Iranian President Mahmoud Ahmadinejad recently commented on France's changing position, stating, "France's position with regard to Iran's peaceful nuclear program is a brake on the development of bilateral relations" and that Iran is "waiting for the French government to take positive steps to repair the damage to relations between the two countries."
It appears that Iran has partially fulfilled its promise of punishing certain states that have pressured it over its nuclear research program. While not confirmed, newspapers reported on October 19 that Iran is blocking imports of British and South Korean goods. The United Kingdom is used to having rocky economic relations with Iran, as Iran has banned U.K. imports several times in the past few years over political disagreements.
For South Korea, the import restrictions are more problematic, as the growth of Iran's consumer market has seen many imports of South Korean electronics and automobiles. It remains to be seen how long the alleged restrictions will last, or how encompassing they will be. For instance, the government in Tehran has not confirmed the implementation of any import restrictions. At this stage, Tehran will probably be cautious in the severity of its economic retaliation since such acts could backfire and isolate it within the international community.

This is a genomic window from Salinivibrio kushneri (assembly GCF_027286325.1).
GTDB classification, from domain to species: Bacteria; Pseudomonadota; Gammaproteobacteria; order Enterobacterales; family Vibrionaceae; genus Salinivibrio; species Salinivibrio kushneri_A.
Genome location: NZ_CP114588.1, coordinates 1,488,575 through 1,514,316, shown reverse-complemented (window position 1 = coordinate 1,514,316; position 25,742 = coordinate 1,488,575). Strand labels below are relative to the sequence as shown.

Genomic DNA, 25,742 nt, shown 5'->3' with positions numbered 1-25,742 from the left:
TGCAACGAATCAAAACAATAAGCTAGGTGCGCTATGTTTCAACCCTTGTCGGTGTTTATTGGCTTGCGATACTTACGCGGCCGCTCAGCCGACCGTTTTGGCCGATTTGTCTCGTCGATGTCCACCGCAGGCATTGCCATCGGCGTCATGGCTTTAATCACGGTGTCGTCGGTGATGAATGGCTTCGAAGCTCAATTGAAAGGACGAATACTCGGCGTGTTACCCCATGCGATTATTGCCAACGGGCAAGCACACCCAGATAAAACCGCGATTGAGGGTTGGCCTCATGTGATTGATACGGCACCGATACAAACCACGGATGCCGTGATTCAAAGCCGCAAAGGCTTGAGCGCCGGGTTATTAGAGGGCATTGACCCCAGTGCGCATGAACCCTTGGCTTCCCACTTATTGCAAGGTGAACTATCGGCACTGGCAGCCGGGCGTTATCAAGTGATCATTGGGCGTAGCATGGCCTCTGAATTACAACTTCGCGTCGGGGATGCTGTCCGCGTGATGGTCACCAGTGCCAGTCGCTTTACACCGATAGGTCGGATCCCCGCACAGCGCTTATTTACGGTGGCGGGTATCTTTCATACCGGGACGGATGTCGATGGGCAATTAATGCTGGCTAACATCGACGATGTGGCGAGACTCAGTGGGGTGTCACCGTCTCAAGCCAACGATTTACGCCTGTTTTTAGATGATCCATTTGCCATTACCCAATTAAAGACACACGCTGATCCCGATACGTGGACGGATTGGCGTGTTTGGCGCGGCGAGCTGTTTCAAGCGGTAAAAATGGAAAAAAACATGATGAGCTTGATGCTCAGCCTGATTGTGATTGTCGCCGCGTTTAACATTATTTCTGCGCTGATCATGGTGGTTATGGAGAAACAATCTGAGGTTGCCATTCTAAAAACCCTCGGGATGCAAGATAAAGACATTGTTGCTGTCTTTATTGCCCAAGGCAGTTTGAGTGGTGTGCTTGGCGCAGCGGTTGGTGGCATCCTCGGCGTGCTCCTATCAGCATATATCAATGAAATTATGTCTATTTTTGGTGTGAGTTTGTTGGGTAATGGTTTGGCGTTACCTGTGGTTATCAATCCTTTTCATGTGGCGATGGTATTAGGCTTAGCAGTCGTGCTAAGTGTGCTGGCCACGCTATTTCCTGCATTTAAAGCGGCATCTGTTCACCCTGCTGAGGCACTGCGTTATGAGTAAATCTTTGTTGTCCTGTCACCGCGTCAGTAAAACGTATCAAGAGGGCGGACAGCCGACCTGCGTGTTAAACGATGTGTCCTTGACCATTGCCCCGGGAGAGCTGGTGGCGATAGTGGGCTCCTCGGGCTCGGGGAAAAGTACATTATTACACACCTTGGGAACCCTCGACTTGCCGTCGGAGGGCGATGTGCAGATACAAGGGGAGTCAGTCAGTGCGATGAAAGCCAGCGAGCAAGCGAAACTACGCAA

However, Iran has not retaliated against India, which, to the apparent surprise of Tehran, voted for the September 24 resolution condemning Iran. India and Iran have been improving relations, especially on the economic front. Tehran hoped that the country would at least abstain from voting on the resolution.